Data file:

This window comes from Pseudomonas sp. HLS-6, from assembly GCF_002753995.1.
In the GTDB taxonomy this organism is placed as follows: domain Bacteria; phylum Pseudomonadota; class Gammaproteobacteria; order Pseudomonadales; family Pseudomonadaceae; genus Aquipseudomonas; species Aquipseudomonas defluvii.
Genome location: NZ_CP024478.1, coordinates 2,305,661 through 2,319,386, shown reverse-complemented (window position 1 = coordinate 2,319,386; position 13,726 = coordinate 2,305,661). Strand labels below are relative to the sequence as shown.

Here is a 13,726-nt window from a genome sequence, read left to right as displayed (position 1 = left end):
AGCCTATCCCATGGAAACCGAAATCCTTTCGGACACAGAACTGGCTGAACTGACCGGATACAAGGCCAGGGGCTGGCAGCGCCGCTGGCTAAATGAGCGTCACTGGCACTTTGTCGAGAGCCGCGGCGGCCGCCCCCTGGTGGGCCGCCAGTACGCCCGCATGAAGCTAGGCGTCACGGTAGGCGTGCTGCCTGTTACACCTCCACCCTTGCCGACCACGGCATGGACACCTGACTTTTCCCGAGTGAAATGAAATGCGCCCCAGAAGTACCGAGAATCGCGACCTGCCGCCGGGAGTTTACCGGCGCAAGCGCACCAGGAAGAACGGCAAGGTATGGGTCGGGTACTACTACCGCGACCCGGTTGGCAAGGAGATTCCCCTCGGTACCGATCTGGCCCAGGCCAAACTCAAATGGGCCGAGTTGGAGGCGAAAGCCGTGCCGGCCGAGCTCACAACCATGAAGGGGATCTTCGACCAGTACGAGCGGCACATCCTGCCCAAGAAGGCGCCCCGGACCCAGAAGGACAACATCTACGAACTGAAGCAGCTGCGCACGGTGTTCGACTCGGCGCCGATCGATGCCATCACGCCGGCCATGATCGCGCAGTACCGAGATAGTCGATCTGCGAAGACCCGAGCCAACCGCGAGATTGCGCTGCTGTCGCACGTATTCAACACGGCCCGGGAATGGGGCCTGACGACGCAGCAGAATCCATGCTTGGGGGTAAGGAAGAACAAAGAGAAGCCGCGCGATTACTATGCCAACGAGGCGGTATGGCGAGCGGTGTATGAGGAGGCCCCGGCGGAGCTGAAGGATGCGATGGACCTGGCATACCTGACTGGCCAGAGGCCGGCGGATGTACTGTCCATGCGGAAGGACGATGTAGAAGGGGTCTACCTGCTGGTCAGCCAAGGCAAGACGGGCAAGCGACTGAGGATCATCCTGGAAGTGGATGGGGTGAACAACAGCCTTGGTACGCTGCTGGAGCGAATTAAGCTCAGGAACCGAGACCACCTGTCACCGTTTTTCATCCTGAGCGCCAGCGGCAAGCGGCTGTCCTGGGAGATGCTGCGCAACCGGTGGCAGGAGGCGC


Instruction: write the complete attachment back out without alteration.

This window comes from Pseudomonas sp. HLS-6, from assembly GCF_002753995.1.
In the GTDB taxonomy this organism is placed as follows: domain Bacteria; phylum Pseudomonadota; class Gammaproteobacteria; order Pseudomonadales; family Pseudomonadaceae; genus Aquipseudomonas; species Aquipseudomonas defluvii.
Genome location: NZ_CP024478.1, coordinates 2,305,661 through 2,319,386, shown reverse-complemented (window position 1 = coordinate 2,319,386; position 13,726 = coordinate 2,305,661). Strand labels below are relative to the sequence as shown.

Here is a 13,726-nt window from a genome sequence, read left to right as displayed (position 1 = left end):
AGCCTATCCCATGGAAACCGAAATCCTTTCGGACACAGAACTGGCTGAACTGACCGGATACAAGGCCAGGGGCTGGCAGCGCCGCTGGCTAAATGAGCGTCACTGGCACTTTGTCGAGAGCCGCGGCGGCCGCCCCCTGGTGGGCCGCCAGTACGCCCGCATGAAGCTAGGCGTCACGGTAGGCGTGCTGCCTGTTACACCTCCACCCTTGCCGACCACGGCATGGACACCTGACTTTTCCCGAGTGAAATGAAATGCGCCCCAGAAGTACCGAGAATCGCGACCTGCCGCCGGGAGTTTACCGGCGCAAGCGCACCAGGAAGAACGGCAAGGTATGGGTCGGGTACTACTACCGCGACCCGGTTGGCAAGGAGATTCCCCTCGGTACCGATCTGGCCCAGGCCAAACTCAAATGGGCCGAGTTGGAGGCGAAAGCCGTGCCGGCCGAGCTCACAACCATGAAGGGGATCTTCGACCAGTACGAGCGGCACATCCTGCCCAAGAAGGCGCCCCGGACCCAGAAGGACAACATCTACGAACTGAAGCAGCTGCGCACGGTGTTCGACTCGGCGCCGATCGATGCCATCACGCCGGCCATGATCGCGCAGTACCGAGATAGTCGATCTGCGAAGACCCGAGCCAACCGCGAGATTGCGCTGCTGTCGCACGTATTCAACACGGCCCGGGAATGGGGCCTGACGACGCAGCAGAATCCATGCTTGGGGGTAAGGAAGAACAAAGAGAAGCCGCGCGATTACTATGCCAACGAGGCGGTATGGCGAGCGGTGTATGAGGAGGCCCCGGCGGAGCTGAAGGATGCGATGGACCTGGCATACCTGACTGGCCAGAGGCCGGCGGATGTACTGTCCATGCGGAAGGACGATGTAGAAGGGGTCTACCTGCTGGTCAGCCAAGGCAAGACGGGCAAGCGACTGAGGATCATCCTGGAAGTGGATGGGGTGAACAACAGCCTTGGTACGCTGCTGGAGCGAATTAAGCTCAGGAACCGAGACCACCTGTCACCGTTTTTCATCCTGAGCGCCAGCGGCAAGCGGCTGTCCTGGGAGATGCTGCGCAACCGGTGGCAGGAGGCGC